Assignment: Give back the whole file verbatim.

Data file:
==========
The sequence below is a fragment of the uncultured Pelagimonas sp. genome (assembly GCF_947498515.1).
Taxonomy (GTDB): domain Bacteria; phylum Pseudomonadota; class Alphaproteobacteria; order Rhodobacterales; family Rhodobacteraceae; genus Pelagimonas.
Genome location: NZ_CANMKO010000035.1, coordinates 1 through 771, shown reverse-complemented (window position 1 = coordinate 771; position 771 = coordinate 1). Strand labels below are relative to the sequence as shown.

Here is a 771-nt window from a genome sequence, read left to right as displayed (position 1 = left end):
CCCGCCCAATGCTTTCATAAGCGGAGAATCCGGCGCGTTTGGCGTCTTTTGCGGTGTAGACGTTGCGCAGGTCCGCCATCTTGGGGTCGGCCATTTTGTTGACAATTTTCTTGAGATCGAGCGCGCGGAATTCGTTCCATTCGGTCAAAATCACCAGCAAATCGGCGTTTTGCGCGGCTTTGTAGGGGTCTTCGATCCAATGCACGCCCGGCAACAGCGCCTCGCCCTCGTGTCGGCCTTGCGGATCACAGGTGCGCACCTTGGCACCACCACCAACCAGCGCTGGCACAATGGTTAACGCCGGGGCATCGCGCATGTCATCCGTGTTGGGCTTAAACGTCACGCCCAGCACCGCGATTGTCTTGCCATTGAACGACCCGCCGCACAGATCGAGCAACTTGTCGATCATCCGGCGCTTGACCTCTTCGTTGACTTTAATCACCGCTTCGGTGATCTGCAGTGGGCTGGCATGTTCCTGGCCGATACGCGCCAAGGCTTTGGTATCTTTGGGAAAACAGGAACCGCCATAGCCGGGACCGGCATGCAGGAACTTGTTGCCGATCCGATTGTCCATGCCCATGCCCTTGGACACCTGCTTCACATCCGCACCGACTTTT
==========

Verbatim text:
The sequence below is a fragment of the uncultured Pelagimonas sp. genome (assembly GCF_947498515.1).
Taxonomy (GTDB): domain Bacteria; phylum Pseudomonadota; class Alphaproteobacteria; order Rhodobacterales; family Rhodobacteraceae; genus Pelagimonas.
Genome location: NZ_CANMKO010000035.1, coordinates 1 through 771, shown reverse-complemented (window position 1 = coordinate 771; position 771 = coordinate 1). Strand labels below are relative to the sequence as shown.

Here is a 771-nt window from a genome sequence, read left to right as displayed (position 1 = left end):
CCCGCCCAATGCTTTCATAAGCGGAGAATCCGGCGCGTTTGGCGTCTTTTGCGGTGTAGACGTTGCGCAGGTCCGCCATCTTGGGGTCGGCCATTTTGTTGACAATTTTCTTGAGATCGAGCGCGCGGAATTCGTTCCATTCGGTCAAAATCACCAGCAAATCGGCGTTTTGCGCGGCTTTGTAGGGGTCTTCGATCCAATGCACGCCCGGCAACAGCGCCTCGCCCTCGTGTCGGCCTTGCGGATCACAGGTGCGCACCTTGGCACCACCACCAACCAGCGCTGGCACAATGGTTAACGCCGGGGCATCGCGCATGTCATCCGTGTTGGGCTTAAACGTCACGCCCAGCACCGCGATTGTCTTGCCATTGAACGACCCGCCGCACAGATCGAGCAACTTGTCGATCATCCGGCGCTTGACCTCTTCGTTGACTTTAATCACCGCTTCGGTGATCTGCAGTGGGCTGGCATGTTCCTGGCCGATACGCGCCAAGGCTTTGGTATCTTTGGGAAAACAGGAACCGCCATAGCCGGGACCGGCATGCAGGAACTTGTTGCCGATCCGATTGTCCATGCCCATGCCCTTGGACACCTGCTTCACATCCGCACCGACTTTT